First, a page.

Asarco

The open pit at Asarco’s Mission Mine south of Tucson.

Courtesy of Asarco

The federal government is charging Tucson-based copper mining giant Asarco with unfair labor practices for its handling of negotiations with its Arizona employees for a new union contract.

The National Labor Relations Board accuses Asarco of “interfering with, restraining and coercing employees” who were exercising their rights to bargain.

It also says Asarco refused to bargain collectively with the United Steelworkers and seven other unions, which have represented nearly 2,000 Asarco employees since 2007.

Among the charges: Asarco is accused of unilaterally changing working conditions at two of its three Arizona facilities without first negotiating with unions over the changes.

The NLRB has ordered Asarco to file a written response to the charges by Nov. 13, and has set a Jan. 12 hearing in the case. Asarco vice president Tom Aldrich didn’t return a phone call or an email Wednesday seeking comment.

Asarco operates the Mission Mine in Sahuarita south of Tucson, the Silver Bell Mine in Marana and the Ray Mine in central Arizona, and a copper smelter in Hayden, which straddles Gila and Pinal counties.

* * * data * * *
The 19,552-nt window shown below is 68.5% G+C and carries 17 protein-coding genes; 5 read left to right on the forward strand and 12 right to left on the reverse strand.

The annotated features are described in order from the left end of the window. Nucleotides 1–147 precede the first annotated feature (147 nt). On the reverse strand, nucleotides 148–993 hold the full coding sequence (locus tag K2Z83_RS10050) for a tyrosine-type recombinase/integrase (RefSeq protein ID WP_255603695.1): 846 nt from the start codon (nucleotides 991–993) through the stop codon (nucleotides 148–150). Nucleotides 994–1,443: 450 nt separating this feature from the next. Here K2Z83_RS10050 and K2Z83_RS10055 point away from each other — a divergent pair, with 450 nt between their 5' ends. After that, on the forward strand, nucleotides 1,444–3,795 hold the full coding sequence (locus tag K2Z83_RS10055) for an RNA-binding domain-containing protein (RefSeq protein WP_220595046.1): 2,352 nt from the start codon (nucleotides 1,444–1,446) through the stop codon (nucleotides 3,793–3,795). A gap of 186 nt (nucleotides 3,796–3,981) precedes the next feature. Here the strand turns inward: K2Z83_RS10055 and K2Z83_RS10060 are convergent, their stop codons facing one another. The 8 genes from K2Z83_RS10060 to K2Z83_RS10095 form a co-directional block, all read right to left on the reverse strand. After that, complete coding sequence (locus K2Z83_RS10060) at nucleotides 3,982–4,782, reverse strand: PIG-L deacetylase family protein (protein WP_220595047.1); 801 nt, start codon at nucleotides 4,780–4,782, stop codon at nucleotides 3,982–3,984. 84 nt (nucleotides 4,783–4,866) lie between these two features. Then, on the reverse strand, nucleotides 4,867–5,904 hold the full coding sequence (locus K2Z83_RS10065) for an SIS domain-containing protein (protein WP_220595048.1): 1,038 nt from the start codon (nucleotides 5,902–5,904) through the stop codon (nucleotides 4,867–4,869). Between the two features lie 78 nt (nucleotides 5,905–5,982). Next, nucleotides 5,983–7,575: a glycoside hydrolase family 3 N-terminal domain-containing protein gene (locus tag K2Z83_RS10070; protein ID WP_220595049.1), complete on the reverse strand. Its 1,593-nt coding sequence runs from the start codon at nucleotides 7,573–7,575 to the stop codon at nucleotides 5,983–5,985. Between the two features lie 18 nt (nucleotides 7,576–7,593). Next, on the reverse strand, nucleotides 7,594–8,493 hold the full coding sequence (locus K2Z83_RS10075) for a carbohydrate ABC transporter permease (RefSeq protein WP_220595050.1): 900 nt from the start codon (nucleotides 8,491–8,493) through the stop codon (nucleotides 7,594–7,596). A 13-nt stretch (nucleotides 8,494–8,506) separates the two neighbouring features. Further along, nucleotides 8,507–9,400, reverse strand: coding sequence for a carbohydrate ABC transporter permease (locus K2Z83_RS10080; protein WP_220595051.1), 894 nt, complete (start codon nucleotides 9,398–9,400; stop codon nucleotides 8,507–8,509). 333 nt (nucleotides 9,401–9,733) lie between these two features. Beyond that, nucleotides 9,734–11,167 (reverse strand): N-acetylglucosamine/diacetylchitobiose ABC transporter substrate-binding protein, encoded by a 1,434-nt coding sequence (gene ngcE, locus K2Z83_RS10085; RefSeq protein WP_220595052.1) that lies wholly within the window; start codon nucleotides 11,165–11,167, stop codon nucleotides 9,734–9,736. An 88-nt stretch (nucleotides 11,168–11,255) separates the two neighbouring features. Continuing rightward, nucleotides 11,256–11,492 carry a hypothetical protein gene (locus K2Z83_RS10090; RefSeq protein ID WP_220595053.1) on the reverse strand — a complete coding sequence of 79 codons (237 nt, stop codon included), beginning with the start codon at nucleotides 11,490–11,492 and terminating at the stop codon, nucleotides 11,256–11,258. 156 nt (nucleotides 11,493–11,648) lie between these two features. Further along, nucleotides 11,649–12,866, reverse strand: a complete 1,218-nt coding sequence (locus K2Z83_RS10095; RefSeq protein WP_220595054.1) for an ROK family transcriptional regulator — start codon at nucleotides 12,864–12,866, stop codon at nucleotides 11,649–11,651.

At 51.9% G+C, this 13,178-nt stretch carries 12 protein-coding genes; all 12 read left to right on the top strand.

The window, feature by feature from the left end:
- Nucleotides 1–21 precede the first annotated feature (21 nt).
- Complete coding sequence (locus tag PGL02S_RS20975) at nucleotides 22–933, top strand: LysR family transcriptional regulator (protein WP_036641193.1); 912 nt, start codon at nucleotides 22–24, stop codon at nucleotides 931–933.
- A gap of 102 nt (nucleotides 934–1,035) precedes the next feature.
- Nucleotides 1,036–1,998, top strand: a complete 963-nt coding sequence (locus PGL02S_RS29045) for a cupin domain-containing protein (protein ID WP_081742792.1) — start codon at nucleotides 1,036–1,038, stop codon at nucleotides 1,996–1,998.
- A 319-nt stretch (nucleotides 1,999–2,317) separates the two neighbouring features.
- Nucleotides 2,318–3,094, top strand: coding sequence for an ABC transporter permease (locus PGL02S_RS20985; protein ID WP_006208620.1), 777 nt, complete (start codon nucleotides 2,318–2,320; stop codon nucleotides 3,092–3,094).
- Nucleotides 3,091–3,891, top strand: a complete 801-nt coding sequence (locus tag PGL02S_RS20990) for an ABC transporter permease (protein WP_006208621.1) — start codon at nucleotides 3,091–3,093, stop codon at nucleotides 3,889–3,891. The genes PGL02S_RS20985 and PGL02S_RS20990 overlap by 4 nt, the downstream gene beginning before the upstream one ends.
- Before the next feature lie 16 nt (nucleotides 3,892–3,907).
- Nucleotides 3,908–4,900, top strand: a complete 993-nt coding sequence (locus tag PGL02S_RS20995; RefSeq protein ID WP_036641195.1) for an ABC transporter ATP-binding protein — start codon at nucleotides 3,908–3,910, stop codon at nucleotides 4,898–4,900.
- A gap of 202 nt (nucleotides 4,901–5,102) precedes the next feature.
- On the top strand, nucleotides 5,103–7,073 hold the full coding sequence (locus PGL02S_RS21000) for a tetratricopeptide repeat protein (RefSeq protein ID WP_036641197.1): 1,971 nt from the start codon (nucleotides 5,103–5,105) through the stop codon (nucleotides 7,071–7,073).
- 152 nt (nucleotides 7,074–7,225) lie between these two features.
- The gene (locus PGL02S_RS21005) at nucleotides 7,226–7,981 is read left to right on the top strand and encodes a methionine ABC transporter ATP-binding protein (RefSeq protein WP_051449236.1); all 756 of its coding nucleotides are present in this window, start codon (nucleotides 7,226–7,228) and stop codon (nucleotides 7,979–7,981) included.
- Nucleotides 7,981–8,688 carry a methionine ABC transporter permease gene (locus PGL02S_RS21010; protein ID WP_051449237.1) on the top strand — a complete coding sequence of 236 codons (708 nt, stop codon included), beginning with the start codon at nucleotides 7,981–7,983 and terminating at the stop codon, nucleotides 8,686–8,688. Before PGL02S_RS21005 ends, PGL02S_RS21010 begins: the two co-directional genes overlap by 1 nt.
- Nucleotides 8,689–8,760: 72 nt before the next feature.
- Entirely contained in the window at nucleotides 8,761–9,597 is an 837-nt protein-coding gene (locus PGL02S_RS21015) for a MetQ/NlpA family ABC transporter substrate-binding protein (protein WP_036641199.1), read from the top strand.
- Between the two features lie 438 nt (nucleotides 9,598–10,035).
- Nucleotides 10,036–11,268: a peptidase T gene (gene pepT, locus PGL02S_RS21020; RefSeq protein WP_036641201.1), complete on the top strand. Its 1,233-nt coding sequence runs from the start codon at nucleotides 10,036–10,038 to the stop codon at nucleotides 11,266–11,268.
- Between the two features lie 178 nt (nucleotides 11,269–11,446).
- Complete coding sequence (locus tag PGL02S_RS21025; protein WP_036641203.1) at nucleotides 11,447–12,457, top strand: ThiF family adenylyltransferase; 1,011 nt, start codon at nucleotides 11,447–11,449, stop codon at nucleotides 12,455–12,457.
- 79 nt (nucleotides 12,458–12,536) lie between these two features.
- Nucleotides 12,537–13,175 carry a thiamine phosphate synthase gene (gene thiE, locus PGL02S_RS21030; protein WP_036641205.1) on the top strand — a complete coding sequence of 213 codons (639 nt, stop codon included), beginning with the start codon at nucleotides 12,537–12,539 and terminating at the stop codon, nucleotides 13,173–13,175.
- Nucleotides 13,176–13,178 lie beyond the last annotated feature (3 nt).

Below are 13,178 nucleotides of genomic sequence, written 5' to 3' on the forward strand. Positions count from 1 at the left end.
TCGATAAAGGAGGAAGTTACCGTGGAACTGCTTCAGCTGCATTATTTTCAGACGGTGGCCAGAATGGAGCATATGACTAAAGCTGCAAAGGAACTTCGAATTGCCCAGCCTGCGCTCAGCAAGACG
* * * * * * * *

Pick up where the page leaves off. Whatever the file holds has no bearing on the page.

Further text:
The federal charges stem from an ongoing, bitter contract dispute between the company and unions in which both sides decided last summer to terminate their contract.

They had been in contact negotiations since June 2013 and the contract was terminated on June 20 of this year.

Details of the federal agency’s charges include:

  • In March and again in June, company officials interrogated employees at the Mission Mine and the company’s Hayden smelter about their union activity and the union activities of other employees, including questioning them about a union meeting and a potential strike.
  • About June 29, Asarco changed the schedules of some of its Hayden employees from 8-hour to 12-hour shifts. At the same time, the company eliminated the night shift for some of its Hayden employees.
  • On July 18, Asarco instituted a reduction in force at its Ray Mine in a manner contrary to the labor agreements it had with the unions, NLRB said. Because of that, one Ray employee didn’t receive six hours of wages she should have received for showing up for work, the NLRB said. These activities occurred without prior notice to the unions and without giving the unions an opportunity to bargain with Asarco over them, NLRB said.

Over the summer the unions had filed unfair labor practices charges against Asarco with the NLRB. Asarco responded by filing an NLRB complaint accusing the unions of bargaining in bad faith.